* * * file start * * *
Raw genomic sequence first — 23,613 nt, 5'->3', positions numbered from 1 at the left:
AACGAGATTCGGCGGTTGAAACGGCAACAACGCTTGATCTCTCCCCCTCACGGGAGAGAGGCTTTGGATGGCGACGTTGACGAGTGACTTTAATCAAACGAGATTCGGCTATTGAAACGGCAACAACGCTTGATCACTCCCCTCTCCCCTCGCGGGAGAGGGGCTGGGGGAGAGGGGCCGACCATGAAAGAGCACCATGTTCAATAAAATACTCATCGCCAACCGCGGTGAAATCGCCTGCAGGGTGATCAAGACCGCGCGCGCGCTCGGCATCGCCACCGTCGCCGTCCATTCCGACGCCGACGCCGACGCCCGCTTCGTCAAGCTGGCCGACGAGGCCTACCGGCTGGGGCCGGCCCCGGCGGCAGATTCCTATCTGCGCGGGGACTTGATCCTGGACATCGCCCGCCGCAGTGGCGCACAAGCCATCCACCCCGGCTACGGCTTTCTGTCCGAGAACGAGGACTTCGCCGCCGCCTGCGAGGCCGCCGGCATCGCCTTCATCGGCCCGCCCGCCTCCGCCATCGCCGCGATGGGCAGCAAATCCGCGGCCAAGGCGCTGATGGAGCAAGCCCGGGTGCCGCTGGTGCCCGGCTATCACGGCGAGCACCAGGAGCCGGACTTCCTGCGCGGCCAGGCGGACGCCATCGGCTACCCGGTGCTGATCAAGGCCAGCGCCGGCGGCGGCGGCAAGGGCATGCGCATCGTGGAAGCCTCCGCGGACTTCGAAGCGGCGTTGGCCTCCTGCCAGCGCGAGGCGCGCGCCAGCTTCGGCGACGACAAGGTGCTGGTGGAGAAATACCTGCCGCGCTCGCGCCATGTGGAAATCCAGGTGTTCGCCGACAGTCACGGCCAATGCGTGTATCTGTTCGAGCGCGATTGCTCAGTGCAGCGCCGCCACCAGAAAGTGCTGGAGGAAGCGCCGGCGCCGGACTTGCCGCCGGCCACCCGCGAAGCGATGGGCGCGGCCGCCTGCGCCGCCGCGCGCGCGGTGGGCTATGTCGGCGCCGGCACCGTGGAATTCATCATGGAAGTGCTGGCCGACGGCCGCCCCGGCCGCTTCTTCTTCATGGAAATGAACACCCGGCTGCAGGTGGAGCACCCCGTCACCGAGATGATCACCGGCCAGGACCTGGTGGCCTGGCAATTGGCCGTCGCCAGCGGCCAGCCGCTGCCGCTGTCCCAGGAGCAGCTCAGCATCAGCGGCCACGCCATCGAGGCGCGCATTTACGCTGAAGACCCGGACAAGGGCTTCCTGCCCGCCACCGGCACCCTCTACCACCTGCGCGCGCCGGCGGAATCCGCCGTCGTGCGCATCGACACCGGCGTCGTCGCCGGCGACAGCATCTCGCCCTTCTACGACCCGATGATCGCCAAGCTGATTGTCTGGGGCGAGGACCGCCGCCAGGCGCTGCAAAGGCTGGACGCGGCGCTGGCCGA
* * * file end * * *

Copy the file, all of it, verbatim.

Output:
Raw genomic sequence first — 23,613 nt, 5'->3', positions numbered from 1 at the left:
AACGAGATTCGGCGGTTGAAACGGCAACAACGCTTGATCTCTCCCCCTCACGGGAGAGAGGCTTTGGATGGCGACGTTGACGAGTGACTTTAATCAAACGAGATTCGGCTATTGAAACGGCAACAACGCTTGATCACTCCCCTCTCCCCTCGCGGGAGAGGGGCTGGGGGAGAGGGGCCGACCATGAAAGAGCACCATGTTCAATAAAATACTCATCGCCAACCGCGGTGAAATCGCCTGCAGGGTGATCAAGACCGCGCGCGCGCTCGGCATCGCCACCGTCGCCGTCCATTCCGACGCCGACGCCGACGCCCGCTTCGTCAAGCTGGCCGACGAGGCCTACCGGCTGGGGCCGGCCCCGGCGGCAGATTCCTATCTGCGCGGGGACTTGATCCTGGACATCGCCCGCCGCAGTGGCGCACAAGCCATCCACCCCGGCTACGGCTTTCTGTCCGAGAACGAGGACTTCGCCGCCGCCTGCGAGGCCGCCGGCATCGCCTTCATCGGCCCGCCCGCCTCCGCCATCGCCGCGATGGGCAGCAAATCCGCGGCCAAGGCGCTGATGGAGCAAGCCCGGGTGCCGCTGGTGCCCGGCTATCACGGCGAGCACCAGGAGCCGGACTTCCTGCGCGGCCAGGCGGACGCCATCGGCTACCCGGTGCTGATCAAGGCCAGCGCCGGCGGCGGCGGCAAGGGCATGCGCATCGTGGAAGCCTCCGCGGACTTCGAAGCGGCGTTGGCCTCCTGCCAGCGCGAGGCGCGCGCCAGCTTCGGCGACGACAAGGTGCTGGTGGAGAAATACCTGCCGCGCTCGCGCCATGTGGAAATCCAGGTGTTCGCCGACAGTCACGGCCAATGCGTGTATCTGTTCGAGCGCGATTGCTCAGTGCAGCGCCGCCACCAGAAAGTGCTGGAGGAAGCGCCGGCGCCGGACTTGCCGCCGGCCACCCGCGAAGCGATGGGCGCGGCCGCCTGCGCCGCCGCGCGCGCGGTGGGCTATGTCGGCGCCGGCACCGTGGAATTCATCATGGAAGTGCTGGCCGACGGCCGCCCCGGCCGCTTCTTCTTCATGGAAATGAACACCCGGCTGCAGGTGGAGCACCCCGTCACCGAGATGATCACCGGCCAGGACCTGGTGGCCTGGCAATTGGCCGTCGCCAGCGGCCAGCCGCTGCCGCTGTCCCAGGAGCAGCTCAGCATCAGCGGCCACGCCATCGAGGCGCGCATTTACGCTGAAGACCCGGACAAGGGCTTCCTGCCCGCCACCGGCACCCTCTACCACCTGCGCGCGCCGGCGGAATCCGCCGTCGTGCGCATCGACACCGGCGTCGTCGCCGGCGACAGCATCTCGCCCTTCTACGACCCGATGATCGCCAAGCTGATTGTCTGGGGCGAGGACCGCCGCCAGGCGCTGCAAAGGCTGGACGCGGCGCTGGCCGA